|Brief Political History of St. Kitts and Nevis
St. Kitts and Nevis is a federal state which became independent on 19th September 1983. The general election of 25th October 2004 is the sixth since independence following on such elections in 1984, 1989, 1993, 1995 and 2000.
At the time of European discovery, the islands of St Kitts and Nevis were inhabited by Carib Indians. Christopher Columbus landed on the larger island in 1493 on his second voyage and named it after St Christopher, his patron saint. Columbus also discovered Nevis on his second voyage, reportedly calling it Nevis because of its resemblance to a snow-capped mountain (in Spanish, Nuesta Senora de las Nieves, or our lady of the snows).
European colonisation did not begin until 1623-24, when first English, then French, colonists arrived on St Christopher's island, whose name the English shortened to St Kitt's island. As the first English colony in the Caribbean, St Kitts served as a base for further colonisation in the region. St Kitts was held jointly by the English and French from 1628-1713. During the 17th century, intermittent warfare between French and English settlers ravaged its economy. Meanwhile Nevis, settled by English settlers in 1628, grew prosperous under English rule. St Kitts was ceded to Great Britain by the treaty of Utrecht in 1713.
Both St Kitts and Nevis were seized by the French in 1782. The Treaty of Paris in 1783 definitively awarded both islands to Britain. They were part of the colony of the Leeward Islands from 1871-1956, and of the West Indies Federation from 1958-62. In 1967, together with Anguilla, they became a self-governing state in association with Great Britain. Anguilla seceded later that year and remains a British dependency. The Federation of St Kitts and Nevis attained full independence on 19 September 1983.
During the progression of St Kitts and Nevis from colonial status towards statehood, the two islands have variously been connected both together and singularly, to other island groupings. In 1816, both islands were joined with Anguilla and the British Virgin Islands to form one colony. St Kitts together with Anguilla formed one unit in the Leeward Islands Federation in 1871, and they were subsequently united into a single Presidency. In 1882, St Kitts and Nevis became a joint colony. St Kitts joined the Federation of the West Indies in 1958, remaining as a member until the dissolution of the Federation some four years later.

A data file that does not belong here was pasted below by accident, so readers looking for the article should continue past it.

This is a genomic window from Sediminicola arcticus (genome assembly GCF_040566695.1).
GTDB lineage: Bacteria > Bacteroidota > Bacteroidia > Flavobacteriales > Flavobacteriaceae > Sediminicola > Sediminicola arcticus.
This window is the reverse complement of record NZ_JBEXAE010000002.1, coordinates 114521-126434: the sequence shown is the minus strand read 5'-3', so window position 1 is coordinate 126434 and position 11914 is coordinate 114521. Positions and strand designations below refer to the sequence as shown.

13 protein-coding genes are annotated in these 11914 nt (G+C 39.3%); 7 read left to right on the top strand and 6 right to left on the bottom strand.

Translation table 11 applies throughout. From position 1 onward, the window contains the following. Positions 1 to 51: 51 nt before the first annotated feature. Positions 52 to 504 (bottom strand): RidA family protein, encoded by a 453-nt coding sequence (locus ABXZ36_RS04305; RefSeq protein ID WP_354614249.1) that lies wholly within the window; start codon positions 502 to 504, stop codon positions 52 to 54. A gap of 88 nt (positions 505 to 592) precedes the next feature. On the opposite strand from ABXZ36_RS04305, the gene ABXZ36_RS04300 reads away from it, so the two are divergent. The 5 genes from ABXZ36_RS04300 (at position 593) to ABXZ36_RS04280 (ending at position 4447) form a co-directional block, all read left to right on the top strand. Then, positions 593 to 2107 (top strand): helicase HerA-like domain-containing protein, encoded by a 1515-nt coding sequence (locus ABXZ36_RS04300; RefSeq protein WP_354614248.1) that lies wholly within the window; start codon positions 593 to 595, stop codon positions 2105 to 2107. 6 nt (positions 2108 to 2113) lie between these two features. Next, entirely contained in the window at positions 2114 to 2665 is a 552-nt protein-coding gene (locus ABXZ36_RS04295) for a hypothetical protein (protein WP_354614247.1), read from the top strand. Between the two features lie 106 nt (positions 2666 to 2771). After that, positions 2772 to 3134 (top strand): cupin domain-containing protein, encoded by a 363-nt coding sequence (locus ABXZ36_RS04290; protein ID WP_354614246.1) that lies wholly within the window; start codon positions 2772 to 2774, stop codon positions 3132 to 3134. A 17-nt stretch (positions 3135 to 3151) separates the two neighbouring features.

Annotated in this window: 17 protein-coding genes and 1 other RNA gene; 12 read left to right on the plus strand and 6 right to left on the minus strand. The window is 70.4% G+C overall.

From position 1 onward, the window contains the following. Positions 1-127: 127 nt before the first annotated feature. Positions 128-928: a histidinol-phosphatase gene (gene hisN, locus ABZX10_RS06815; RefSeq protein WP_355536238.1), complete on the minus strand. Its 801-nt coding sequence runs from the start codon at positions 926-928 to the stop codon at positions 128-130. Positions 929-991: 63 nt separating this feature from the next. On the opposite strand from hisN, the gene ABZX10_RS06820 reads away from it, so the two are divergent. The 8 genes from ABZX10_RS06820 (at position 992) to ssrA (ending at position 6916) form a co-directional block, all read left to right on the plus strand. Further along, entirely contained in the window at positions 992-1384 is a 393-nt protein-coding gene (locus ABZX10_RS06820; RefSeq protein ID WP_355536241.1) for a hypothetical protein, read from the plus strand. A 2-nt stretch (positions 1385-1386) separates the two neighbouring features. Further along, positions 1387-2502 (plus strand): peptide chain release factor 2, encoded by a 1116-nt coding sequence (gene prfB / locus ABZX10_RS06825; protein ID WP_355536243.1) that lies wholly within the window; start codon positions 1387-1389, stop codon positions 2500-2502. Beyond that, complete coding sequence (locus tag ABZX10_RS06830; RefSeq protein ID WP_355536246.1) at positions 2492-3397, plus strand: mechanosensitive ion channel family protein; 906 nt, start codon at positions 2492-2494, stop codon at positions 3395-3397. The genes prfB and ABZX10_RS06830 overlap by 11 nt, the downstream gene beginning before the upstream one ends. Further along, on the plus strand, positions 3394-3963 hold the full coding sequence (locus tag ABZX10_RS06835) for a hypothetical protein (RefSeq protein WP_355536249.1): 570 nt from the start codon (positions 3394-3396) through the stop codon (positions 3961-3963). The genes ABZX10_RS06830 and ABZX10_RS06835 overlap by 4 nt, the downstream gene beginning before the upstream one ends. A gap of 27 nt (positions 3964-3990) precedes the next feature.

St Kitts, Nevis and Anguilla became a state in voluntary association with Britain on 27 February 1967. In 1969-70, at the invitation of the British Government, the Commonwealth sent an International Commission to assist in resolving the constitutional crisis arising from Anguilla’s desire to secede from the three-island state. The de facto separation of Anguilla became official on 19 December 1980, leaving St Kitts and Nevis to proceed towards complete independence.
At a Constitutional Conference held in London in 1982, it was agreed that St Kitts and Nevis would become a federated state. St Kitts and Nevis subsequently achieved full independence in 1983 as the Federated State of St Kitts and Nevis.
St. Kitts and Nevis has enjoyed a long history of free and fair elections, although the outcome of elections in 1993 was strongly protested by the opposition and the Eastern Caribbean Regional Security System (RSS) was briefly deployed to restore order. The elections in 1995 were contested by the two major parties, the ruling People's Action Movement (PAM) and the St. Kitts and Nevis Labour Party. Labour won seven of the 11 seats, with Dr. Denzil Douglas becoming prime minister. In the 2004 elections, Denzil Douglas and the Labour Party were returned to power, winning seven of the eight seats allotted to St. Kitts in the Parliament. The Nevis-based Concerned Citizens Movement (CCM) won two seats, the Nevis Reformation Party (NRP) won one seat, and the PAM party won one seat. The next elections are constitutionally due by October 2009, but many believe that Douglas will call elections in late 2008.
The constitution gives Nevis considerable autonomy. Nevis has an island assembly, a premier, and a deputy governor general. Under certain specified conditions, it may secede from the federation. In accordance with its rights under the Constitution, in 1996 the Nevis Island Administration under the Concerned Citizens' Movement (CCM) of Premier Vance Amory initiated steps towards secession from the Federation, the most recent being a referendum in 1998 that failed to secure the required two-thirds majority for secession. In the July 10, 2006 Nevis elections for the Nevis Island Administration, the NRP won three of the five seats; the CCM won two. The NRP's Joseph Parry assumed the premiership of Nevis. While opposing secession, the government acknowledged the constitutional rights of Nevisians to determine their future independence. Constitutional safeguards include freedom of speech, press, worship, movement, and association. Like its neighbours in the English-speaking Caribbean, St. Kitts and Nevis has an excellent human rights record. Its judicial system is modelled on British practice and procedure and its jurisprudence on English common law.